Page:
RFID Finds the Right Fit for Automated Sterile Glove Dispensing

By Claire Swedberg

A machine developed by Texas Medical Technology's iNitrile division enables healthcare providers to tap an ID card and have the appropriate-sized gloves placed on their hands, thereby reducing waste and contamination risk.

Among the consumable tools that healthcare workers most commonly reach for during their workday are nitrile gloves, which ensure they can treat patients without transmitting infections. The COVID-19 pandemic has put new pressure on a system of accessing and using those gloves, which has led healthcare companies to seek a solution that is more automatic, safer and less wasteful, according to  Texas Medical Technology. Therefore, the technology company has built an automated nitrile glove dispenser that ensures users will not have to touch anything, since they will be automatically identified and the right-sized gloves will be placed on their hands.

The solution employs RFID technology to identify users, confirm their authorization to access gloves and the size they wear, and dispense those gloves. Known as iNitrile, it consists of a dispensing machine into which users reach, placing their hands directly into properly sized and presented gloves, while an RFID reader at the front of the machine interrogates their RFID badges, according to Ricardo Espejel, the CTO of iNitrile, a Mexico-based division of Texas Medical Technology. The division employs seven engineers who develop solutions used in aerospace, automotive and IT applications, Espejel says, and it provides medical supplies to hospitals in Mexico and the United States, including surgical gowns, masks, gloves and safety kits.

Ricardo Espejel

Texas Medical Technology's medtech division manufactures equipment and gadgets for the healthcare industry, such as sanitizing stations and a sanitizing drone known as the SaniDrone UAV, which disperses a sanitizing spraying in stadium bleachers and other places. When it comes to glove use at hospitals, the company reports, a need emerged for employees to be able to access gloves in a sanitized way, without touching anything except the interior of the gloves themselves.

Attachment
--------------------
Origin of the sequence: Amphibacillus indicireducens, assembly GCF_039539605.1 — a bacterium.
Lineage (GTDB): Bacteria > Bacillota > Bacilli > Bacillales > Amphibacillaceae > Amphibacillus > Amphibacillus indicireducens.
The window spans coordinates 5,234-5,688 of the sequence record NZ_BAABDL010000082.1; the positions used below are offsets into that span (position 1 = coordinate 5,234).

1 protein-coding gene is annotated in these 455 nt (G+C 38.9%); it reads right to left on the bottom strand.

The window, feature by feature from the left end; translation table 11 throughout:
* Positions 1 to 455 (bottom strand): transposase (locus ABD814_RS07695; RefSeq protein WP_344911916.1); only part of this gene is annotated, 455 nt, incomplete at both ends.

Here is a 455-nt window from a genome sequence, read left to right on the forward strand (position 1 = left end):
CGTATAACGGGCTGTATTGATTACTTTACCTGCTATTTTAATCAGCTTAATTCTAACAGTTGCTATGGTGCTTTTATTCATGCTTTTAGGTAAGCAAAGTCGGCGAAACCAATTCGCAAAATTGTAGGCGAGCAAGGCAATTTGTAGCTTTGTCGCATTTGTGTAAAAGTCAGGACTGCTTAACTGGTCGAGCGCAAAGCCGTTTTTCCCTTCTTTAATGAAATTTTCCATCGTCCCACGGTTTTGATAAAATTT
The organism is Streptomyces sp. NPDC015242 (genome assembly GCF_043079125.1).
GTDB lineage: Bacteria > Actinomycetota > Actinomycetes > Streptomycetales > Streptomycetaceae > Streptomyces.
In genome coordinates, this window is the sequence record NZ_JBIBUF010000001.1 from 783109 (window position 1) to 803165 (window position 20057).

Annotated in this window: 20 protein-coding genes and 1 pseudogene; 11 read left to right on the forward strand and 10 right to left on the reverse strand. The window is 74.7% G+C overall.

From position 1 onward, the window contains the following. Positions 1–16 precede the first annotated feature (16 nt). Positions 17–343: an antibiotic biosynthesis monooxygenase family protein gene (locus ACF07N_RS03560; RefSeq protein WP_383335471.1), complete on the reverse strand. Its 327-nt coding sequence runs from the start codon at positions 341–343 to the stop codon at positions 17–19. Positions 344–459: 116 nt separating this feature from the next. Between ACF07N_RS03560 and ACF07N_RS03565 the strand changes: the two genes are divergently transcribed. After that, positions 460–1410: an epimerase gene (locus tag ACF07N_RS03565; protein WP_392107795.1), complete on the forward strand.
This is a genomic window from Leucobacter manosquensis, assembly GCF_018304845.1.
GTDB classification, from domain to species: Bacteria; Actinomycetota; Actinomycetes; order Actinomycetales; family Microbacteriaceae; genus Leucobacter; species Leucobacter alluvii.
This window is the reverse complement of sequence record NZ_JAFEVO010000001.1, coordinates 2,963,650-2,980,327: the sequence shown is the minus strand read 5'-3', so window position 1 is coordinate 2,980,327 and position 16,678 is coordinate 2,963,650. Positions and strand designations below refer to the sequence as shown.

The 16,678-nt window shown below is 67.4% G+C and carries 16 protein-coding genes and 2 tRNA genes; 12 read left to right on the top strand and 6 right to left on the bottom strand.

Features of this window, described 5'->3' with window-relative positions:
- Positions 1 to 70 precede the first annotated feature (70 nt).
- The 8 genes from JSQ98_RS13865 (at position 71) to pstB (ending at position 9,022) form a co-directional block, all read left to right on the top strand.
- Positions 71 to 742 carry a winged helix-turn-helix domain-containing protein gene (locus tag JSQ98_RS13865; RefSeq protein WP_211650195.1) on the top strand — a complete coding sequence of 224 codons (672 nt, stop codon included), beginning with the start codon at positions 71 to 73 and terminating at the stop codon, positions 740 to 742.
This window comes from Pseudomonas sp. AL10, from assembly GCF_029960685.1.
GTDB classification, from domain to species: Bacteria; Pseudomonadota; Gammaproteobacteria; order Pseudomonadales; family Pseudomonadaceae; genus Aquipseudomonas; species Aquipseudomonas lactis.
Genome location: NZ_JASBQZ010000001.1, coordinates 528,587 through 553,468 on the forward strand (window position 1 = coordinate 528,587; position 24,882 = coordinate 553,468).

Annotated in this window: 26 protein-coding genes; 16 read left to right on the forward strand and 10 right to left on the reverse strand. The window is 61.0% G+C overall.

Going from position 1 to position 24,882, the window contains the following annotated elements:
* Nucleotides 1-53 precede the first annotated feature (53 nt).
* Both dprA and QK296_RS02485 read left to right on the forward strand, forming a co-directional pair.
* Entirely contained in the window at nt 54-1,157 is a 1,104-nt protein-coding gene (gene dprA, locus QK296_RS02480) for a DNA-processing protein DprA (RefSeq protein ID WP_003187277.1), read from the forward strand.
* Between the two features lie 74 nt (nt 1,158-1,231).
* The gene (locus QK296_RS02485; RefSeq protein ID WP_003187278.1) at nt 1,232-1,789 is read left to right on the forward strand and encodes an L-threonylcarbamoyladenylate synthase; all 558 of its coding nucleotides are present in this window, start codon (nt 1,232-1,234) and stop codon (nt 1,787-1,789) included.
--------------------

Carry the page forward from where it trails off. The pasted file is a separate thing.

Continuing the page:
"There is a lot of touching when someone takes a glove," Espejel says. Doctors or nurses may inadvertently take more gloves than they meant to, and those extra gloves can no longer be used since they are potentially contaminated due to this contact. As such, a large percentage of gloves are wasted with the manual method—as much as 30 percent, according to Texas Medical Technology's statistics.

In June 2020, the company identified a need for a technology-based solution to ensuring sterile glove use, recalls Omri Shafran, Texas Medical Technology's CEO. The engineers began to develop an automated glove dispenser that would eliminate the risks of infection transmission and glove waste. The team prototyped, tested and manufactured the solution within a span of approximately 90 days. The result, he says, is the iNitrile machine, which is slated to be made available for mass production in June of this year.

The need for a fast solution was Texas Medical Technology's greatest challenge, Espejel says. Hospitals required the solution quickly as the high volume of COVID-19 patients continued to put pressure on healthcare workers. "We used a methodology of engineering development that came from aerospace," he states. The company examined ATMs, food dispensers, drink dispensers and automated packaging machines, Espejel recalls, and found no other dispenser that could provide gloves in such a ways that they could be placed directly on a user's hands in a touch-free manner.

Omri Shafran